I’ve been thinking about the vulnerability of the primary Git branch for the last several weeks. Mostly out of paranoia about destroying a critical application. I added protective measures to my local clones on important projects and was content in thinking that I was now safe. But today I was reminded that this is only a small part of protecting a collaborative project.
Here’s what happened:
- User 1 made a commit on
masterand pushed to
- User 2 fixed a bad merge on branch
git push --force
- User 1 made a tag directly on the remote and deployed to Production
- User 1 saw the new tag in production, but the new commit was missing
The problem was introduced with the
git push --force. User 2 must have had a Git
push configuration of
default = matching. This is the default in Git version pre-2.0, but can still be set explicitly on newer versions. The result was that the intended
feature branch was force pushed, AND the
master branch was also force pushed!! Yikes.
We lucked out, as the newly deployed tag was identical to the previous tag and there was no production impact. But the result could have been much, much worse.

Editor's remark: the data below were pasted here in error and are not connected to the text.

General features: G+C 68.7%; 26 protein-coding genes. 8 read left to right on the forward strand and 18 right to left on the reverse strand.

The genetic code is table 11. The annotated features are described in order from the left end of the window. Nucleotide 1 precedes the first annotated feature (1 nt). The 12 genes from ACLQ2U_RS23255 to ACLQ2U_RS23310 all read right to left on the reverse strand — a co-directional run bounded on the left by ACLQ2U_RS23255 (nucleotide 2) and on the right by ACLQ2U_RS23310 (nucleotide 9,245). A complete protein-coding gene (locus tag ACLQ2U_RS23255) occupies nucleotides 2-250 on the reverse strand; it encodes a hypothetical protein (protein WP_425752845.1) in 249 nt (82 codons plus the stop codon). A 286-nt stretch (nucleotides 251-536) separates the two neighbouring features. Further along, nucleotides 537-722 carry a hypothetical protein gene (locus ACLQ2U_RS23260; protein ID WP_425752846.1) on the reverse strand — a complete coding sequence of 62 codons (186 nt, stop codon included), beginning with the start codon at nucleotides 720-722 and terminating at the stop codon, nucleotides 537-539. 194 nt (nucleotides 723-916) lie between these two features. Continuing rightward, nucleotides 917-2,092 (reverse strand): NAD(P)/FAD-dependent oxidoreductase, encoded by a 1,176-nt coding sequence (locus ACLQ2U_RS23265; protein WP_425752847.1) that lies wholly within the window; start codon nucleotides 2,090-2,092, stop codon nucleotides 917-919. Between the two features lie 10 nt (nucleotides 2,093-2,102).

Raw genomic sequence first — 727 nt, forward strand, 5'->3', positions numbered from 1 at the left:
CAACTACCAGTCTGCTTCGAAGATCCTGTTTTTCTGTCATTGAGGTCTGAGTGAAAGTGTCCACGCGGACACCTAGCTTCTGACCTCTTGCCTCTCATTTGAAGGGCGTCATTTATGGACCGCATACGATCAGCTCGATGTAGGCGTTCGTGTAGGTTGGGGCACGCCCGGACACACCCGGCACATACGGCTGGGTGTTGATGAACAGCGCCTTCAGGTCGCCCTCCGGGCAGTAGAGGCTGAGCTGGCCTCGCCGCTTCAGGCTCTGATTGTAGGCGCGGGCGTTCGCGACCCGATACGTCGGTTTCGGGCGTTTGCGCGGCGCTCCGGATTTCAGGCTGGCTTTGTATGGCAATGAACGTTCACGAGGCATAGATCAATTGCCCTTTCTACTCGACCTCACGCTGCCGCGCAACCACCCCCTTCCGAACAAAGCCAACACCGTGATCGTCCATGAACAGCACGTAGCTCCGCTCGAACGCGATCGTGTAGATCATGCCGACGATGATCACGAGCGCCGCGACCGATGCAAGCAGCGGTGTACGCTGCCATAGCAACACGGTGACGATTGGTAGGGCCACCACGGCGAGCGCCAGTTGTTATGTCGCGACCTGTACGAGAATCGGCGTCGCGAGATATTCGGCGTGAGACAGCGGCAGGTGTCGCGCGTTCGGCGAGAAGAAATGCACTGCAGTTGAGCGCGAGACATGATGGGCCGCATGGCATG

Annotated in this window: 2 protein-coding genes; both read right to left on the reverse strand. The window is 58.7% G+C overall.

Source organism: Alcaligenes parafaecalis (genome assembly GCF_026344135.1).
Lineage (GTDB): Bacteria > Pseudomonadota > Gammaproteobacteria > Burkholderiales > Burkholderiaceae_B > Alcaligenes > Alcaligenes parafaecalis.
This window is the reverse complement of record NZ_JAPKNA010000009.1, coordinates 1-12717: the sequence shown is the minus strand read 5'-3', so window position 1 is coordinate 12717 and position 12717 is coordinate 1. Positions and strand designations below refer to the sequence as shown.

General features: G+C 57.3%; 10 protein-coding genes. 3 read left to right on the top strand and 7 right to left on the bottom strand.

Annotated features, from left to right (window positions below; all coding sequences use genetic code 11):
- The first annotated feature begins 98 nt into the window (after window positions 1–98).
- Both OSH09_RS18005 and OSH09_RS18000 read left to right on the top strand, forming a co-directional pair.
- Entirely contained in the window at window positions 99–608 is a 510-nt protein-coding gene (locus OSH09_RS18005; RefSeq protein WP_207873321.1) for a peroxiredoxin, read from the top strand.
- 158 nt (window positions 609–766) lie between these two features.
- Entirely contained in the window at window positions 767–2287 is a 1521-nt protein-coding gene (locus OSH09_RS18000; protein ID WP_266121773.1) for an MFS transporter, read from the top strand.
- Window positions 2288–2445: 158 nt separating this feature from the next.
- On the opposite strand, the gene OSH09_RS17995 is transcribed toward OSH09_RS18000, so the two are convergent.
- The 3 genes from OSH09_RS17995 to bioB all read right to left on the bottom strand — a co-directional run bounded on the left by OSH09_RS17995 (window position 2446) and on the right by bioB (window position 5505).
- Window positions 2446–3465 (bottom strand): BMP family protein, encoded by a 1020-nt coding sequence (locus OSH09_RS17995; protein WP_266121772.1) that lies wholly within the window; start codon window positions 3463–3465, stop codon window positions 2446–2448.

Here’s what we’re doing about it:
- Add local force push protection for the
masterbranch with a
pre-pushGit hook and push config enforcement
- Add protection to the
masterbranch of our Github mirror if possible
We already use a
git-setup.sh script to add a
pre-commit static code checker, so it should be pretty quick to add a
pre-push hook from the following Gist:
The one case this hook doesn’t cover is the exact scenario described above. In order to protect against this, we can add local Git configuration to ensure the default push behavior as anything other than
matching. My current preference is for
nothing, but really any of
upstream should work fine.
We use Github primarily for code reviews and mirror our repo there via Jenkins. It’s not clear whether branch protection is compatible with mirroring via Jenkins, so that’ll need some more research.